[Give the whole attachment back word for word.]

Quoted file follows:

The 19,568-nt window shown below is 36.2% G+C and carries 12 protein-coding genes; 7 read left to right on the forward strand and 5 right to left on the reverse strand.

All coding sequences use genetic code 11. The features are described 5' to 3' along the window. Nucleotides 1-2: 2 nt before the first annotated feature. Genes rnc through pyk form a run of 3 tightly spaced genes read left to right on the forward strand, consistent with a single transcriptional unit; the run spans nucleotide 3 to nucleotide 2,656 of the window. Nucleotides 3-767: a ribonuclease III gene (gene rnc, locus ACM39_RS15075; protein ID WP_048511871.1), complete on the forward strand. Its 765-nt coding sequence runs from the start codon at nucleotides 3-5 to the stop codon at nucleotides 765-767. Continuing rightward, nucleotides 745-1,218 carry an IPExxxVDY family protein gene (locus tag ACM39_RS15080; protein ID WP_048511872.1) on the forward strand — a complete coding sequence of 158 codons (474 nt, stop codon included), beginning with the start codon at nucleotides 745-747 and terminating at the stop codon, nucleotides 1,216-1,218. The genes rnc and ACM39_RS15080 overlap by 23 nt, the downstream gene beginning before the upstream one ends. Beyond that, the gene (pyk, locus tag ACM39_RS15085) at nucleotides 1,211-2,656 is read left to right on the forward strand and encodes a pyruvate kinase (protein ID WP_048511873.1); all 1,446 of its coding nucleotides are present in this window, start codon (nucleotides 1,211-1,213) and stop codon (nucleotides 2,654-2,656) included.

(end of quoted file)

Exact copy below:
The 19,568-nt window shown below is 36.2% G+C and carries 12 protein-coding genes; 7 read left to right on the forward strand and 5 right to left on the reverse strand.

All coding sequences use genetic code 11. The features are described 5' to 3' along the window. Nucleotides 1-2: 2 nt before the first annotated feature. Genes rnc through pyk form a run of 3 tightly spaced genes read left to right on the forward strand, consistent with a single transcriptional unit; the run spans nucleotide 3 to nucleotide 2,656 of the window. Nucleotides 3-767: a ribonuclease III gene (gene rnc, locus ACM39_RS15075; protein ID WP_048511871.1), complete on the forward strand. Its 765-nt coding sequence runs from the start codon at nucleotides 3-5 to the stop codon at nucleotides 765-767. Continuing rightward, nucleotides 745-1,218 carry an IPExxxVDY family protein gene (locus tag ACM39_RS15080; protein ID WP_048511872.1) on the forward strand — a complete coding sequence of 158 codons (474 nt, stop codon included), beginning with the start codon at nucleotides 745-747 and terminating at the stop codon, nucleotides 1,216-1,218. The genes rnc and ACM39_RS15080 overlap by 23 nt, the downstream gene beginning before the upstream one ends. Beyond that, the gene (pyk, locus tag ACM39_RS15085) at nucleotides 1,211-2,656 is read left to right on the forward strand and encodes a pyruvate kinase (protein ID WP_048511873.1); all 1,446 of its coding nucleotides are present in this window, start codon (nucleotides 1,211-1,213) and stop codon (nucleotides 2,654-2,656) included.